The Soul of the White Ant by Eugène Marais is a passionate, insightful account into the world of termites. It is a meticulously researched expose of their complex, highly structured community life.
Originally translated into English in 1937, the quality of research remains as relevant today as it was when it was first published. This illuminating account will not only appeal to those with a scientific interest in termites, but will similarly enthrall readers who are new to their captivating world.
An exceptional feature of his detailed research is the extraordinary psychological life of the termite. While the studies are based in South Africa, the extensive research includes the termites of Magnetic Island, Australia.
The Soul of the White Ant is part science, part mysticism, a sort of manual of pantheism, and a very personal and careful observation of termites as a life form.
Audio reading: the introduction to The Soul of the White Ant
Marais’ work as a naturalist, although by no means trivial (he was one of the first scientists to practice ethology and was repeatedly acknowledged as such by Robert Ardrey and others), gained less public attention and appreciation than his contributions as a literalist.
He discovered the Waterberg Cycad, which was named after him (Encephalartos eugene-maraisii).
He was the first person to study the behaviour of wild primates and his observations continue to be cited in contemporary evolutionary biology. He is amongst the greatest of the Afrikaner poets and remains one of the most popular, although his output was not large. Opperman described him as the first professional Afrikaner poet; Marais believed that craft was as important as inspiration for poetry. Along with J.H.H. de Waal and G.S. Preller, he was a leading light in the Second Afrikaans (language) Movement in the period immediately after the Second Boer War, which ended in 1902.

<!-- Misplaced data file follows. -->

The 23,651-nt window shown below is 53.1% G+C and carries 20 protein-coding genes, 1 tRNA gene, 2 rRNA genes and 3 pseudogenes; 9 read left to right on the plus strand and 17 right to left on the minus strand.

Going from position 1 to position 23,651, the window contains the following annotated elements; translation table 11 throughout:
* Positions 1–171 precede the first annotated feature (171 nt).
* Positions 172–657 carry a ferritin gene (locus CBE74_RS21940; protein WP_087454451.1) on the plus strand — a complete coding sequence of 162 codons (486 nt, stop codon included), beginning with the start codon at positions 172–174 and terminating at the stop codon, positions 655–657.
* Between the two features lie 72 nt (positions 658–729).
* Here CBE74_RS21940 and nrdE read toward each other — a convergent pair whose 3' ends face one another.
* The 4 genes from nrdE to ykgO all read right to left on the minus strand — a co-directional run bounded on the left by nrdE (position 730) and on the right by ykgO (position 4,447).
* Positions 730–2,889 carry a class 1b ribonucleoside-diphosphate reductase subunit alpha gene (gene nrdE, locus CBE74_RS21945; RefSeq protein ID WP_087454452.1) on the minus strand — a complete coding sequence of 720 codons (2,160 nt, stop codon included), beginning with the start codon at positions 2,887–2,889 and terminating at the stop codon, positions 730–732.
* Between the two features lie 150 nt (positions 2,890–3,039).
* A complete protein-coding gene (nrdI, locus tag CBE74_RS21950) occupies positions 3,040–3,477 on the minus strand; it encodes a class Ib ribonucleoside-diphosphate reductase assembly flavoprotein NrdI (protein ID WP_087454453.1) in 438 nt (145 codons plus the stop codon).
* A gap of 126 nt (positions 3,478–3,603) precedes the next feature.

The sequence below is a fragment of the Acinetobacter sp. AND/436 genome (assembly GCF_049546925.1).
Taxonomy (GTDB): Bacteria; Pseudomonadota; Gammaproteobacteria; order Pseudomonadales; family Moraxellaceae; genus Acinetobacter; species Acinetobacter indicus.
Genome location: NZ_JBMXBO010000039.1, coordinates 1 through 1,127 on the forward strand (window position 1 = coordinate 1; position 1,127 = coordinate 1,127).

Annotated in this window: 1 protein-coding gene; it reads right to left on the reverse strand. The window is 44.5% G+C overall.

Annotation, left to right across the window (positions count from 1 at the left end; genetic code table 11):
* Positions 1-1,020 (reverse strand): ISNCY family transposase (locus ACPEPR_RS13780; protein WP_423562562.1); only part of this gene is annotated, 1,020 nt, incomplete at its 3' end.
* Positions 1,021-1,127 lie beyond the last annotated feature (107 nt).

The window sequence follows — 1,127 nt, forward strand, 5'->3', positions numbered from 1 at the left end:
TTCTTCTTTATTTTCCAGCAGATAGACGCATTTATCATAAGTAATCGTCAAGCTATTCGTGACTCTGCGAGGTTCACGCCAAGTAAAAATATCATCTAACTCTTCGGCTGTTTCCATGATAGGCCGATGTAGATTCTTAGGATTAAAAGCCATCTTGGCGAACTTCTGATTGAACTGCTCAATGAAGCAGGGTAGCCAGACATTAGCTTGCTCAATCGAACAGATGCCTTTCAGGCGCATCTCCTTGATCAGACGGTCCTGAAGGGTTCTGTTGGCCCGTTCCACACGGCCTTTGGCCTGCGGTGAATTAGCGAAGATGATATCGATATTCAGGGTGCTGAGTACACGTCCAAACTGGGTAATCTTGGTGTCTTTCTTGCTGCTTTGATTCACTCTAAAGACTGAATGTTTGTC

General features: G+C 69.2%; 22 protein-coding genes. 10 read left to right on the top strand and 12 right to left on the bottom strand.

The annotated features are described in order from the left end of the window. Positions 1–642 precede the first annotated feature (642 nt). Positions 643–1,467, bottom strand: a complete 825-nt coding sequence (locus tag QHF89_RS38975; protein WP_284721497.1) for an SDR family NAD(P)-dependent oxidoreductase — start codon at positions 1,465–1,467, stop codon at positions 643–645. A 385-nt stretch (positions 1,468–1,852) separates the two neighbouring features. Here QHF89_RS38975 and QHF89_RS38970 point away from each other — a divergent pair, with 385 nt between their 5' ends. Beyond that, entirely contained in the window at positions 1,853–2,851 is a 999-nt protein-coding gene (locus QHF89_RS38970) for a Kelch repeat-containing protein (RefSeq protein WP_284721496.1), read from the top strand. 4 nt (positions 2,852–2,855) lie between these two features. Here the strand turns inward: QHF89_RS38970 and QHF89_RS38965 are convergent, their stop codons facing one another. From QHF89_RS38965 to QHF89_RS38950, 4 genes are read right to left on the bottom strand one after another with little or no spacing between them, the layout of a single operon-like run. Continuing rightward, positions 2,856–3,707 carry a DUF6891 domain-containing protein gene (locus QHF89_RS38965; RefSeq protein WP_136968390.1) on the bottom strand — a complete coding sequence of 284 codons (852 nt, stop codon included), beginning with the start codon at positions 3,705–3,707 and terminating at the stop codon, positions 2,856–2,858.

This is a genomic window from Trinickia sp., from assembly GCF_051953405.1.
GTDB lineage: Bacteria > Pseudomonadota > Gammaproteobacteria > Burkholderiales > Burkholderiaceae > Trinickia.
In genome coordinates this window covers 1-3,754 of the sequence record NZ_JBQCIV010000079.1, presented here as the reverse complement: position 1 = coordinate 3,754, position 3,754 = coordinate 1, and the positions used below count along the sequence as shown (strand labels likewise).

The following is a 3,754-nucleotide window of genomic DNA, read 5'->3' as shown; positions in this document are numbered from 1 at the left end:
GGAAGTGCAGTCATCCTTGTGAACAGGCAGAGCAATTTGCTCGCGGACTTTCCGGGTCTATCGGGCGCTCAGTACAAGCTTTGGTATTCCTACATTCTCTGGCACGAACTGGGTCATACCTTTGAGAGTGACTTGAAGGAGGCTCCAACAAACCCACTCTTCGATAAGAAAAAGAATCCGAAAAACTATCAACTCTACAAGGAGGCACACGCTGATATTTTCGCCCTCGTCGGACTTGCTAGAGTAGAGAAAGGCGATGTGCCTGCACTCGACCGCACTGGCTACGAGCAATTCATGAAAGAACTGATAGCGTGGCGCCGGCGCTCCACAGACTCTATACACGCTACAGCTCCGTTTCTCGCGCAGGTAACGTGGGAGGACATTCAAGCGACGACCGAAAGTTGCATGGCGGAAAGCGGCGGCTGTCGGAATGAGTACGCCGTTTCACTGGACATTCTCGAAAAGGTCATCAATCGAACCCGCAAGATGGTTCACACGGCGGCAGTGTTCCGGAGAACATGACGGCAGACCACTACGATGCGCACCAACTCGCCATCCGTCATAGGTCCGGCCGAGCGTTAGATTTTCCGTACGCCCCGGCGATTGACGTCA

Some of his finest poems deal with the wonders of life and nature but he also wrote about inexorable Death.
Marais was isolated in some of his beliefs. He was a self-confessed pantheist and claimed that the only time he entered a church was for weddings. Although an Afrikaner patriot, Marais was sympathetic to the cultural values of the black tribal peoples of the Transvaal; this is seen in poems such as Die Dans van die Reën (The dance of the rain). The following translation of Marais’ Winternag is by J. W. Marchant:
O the small wind is frigid and spare
and bright in the dim light and bare
as wide as God’s merciful boon
the veld lies in starlight and gloom
and on the high lands
spread through burnt bands
the grass-seed, astir, is like beckoning hands.
O East-wind gives mournful measure to song
Like the lilt of a lovelorn lass who’s been wronged
In every grass fold
bright dewdrop takes hold
and promptly pales to frost in the cold!
While the above translation is generally faithful, and is a fine poem in English, it does not quite capture the terse directness of the Afrikaans language, which makes Afrikaans poetry so bittersweet and evocative, striking straight to the heart and soul. Below follows a translation by Farrell Hope, which may closer reflect the original Afrikaans idiom.
O cold is the slight wind,
Bare and bright in dim light
as vast as the graces of God,
the veld’s starlit and fire-scarred sod.
To the high edge of the lands,
spread through the scorched sands,
new seed-grass is stirring
like beckoning hands.
O mournful the tune
of the East-wind refrain,
like the song of a girl
who loved but in vain.
One drop of dew glistens
on each grass-blade’s fold
and fast does it pale
to frost in the cold!